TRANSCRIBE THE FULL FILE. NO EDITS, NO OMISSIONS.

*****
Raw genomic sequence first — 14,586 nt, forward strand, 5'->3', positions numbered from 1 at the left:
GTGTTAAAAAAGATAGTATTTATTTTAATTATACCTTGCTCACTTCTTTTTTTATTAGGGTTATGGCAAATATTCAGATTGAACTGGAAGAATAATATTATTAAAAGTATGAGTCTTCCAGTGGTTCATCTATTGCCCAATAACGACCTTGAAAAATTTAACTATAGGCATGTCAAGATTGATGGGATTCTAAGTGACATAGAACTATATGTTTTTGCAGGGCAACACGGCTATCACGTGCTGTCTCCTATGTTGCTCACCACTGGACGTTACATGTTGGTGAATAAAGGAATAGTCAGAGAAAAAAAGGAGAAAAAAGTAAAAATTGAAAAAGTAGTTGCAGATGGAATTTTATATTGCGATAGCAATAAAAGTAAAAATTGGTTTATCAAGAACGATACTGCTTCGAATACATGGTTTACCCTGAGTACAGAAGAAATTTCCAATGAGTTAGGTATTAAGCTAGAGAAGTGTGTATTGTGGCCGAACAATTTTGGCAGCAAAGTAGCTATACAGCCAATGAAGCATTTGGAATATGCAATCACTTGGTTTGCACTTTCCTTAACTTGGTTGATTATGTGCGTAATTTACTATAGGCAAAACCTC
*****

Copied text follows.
Raw genomic sequence first — 14,586 nt, forward strand, 5'->3', positions numbered from 1 at the left:
GTGTTAAAAAAGATAGTATTTATTTTAATTATACCTTGCTCACTTCTTTTTTTATTAGGGTTATGGCAAATATTCAGATTGAACTGGAAGAATAATATTATTAAAAGTATGAGTCTTCCAGTGGTTCATCTATTGCCCAATAACGACCTTGAAAAATTTAACTATAGGCATGTCAAGATTGATGGGATTCTAAGTGACATAGAACTATATGTTTTTGCAGGGCAACACGGCTATCACGTGCTGTCTCCTATGTTGCTCACCACTGGACGTTACATGTTGGTGAATAAAGGAATAGTCAGAGAAAAAAAGGAGAAAAAAGTAAAAATTGAAAAAGTAGTTGCAGATGGAATTTTATATTGCGATAGCAATAAAAGTAAAAATTGGTTTATCAAGAACGATACTGCTTCGAATACATGGTTTACCCTGAGTACAGAAGAAATTTCCAATGAGTTAGGTATTAAGCTAGAGAAGTGTGTATTGTGGCCGAACAATTTTGGCAGCAAAGTAGCTATACAGCCAATGAAGCATTTGGAATATGCAATCACTTGGTTTGCACTTTCCTTAACTTGGTTGATTATGTGCGTAATTTACTATAGGCAAAACCTC